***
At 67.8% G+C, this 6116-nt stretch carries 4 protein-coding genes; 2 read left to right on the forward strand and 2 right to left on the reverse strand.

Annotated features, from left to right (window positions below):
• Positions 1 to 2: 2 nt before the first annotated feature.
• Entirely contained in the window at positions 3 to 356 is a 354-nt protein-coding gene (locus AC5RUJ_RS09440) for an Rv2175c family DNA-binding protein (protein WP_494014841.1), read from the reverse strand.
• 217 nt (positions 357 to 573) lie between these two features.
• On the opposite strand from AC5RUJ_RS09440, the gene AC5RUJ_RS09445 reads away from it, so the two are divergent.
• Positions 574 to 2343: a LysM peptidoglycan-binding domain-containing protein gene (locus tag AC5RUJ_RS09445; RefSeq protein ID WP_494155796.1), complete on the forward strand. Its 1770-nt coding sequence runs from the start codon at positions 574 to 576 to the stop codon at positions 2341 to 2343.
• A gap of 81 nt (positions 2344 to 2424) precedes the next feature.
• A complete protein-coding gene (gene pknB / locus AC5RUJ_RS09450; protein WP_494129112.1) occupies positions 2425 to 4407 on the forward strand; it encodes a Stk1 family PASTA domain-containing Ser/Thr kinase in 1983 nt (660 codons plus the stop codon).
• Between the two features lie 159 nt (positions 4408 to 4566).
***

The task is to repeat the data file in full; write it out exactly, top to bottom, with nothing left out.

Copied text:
At 67.8% G+C, this 6116-nt stretch carries 4 protein-coding genes; 2 read left to right on the forward strand and 2 right to left on the reverse strand.

Annotated features, from left to right (window positions below):
• Positions 1 to 2: 2 nt before the first annotated feature.
• Entirely contained in the window at positions 3 to 356 is a 354-nt protein-coding gene (locus AC5RUJ_RS09440) for an Rv2175c family DNA-binding protein (protein WP_494014841.1), read from the reverse strand.
• 217 nt (positions 357 to 573) lie between these two features.
• On the opposite strand from AC5RUJ_RS09440, the gene AC5RUJ_RS09445 reads away from it, so the two are divergent.
• Positions 574 to 2343: a LysM peptidoglycan-binding domain-containing protein gene (locus tag AC5RUJ_RS09445; RefSeq protein ID WP_494155796.1), complete on the forward strand. Its 1770-nt coding sequence runs from the start codon at positions 574 to 576 to the stop codon at positions 2341 to 2343.
• A gap of 81 nt (positions 2344 to 2424) precedes the next feature.
• A complete protein-coding gene (gene pknB / locus AC5RUJ_RS09450; protein WP_494129112.1) occupies positions 2425 to 4407 on the forward strand; it encodes a Stk1 family PASTA domain-containing Ser/Thr kinase in 1983 nt (660 codons plus the stop codon).
• Between the two features lie 159 nt (positions 4408 to 4566).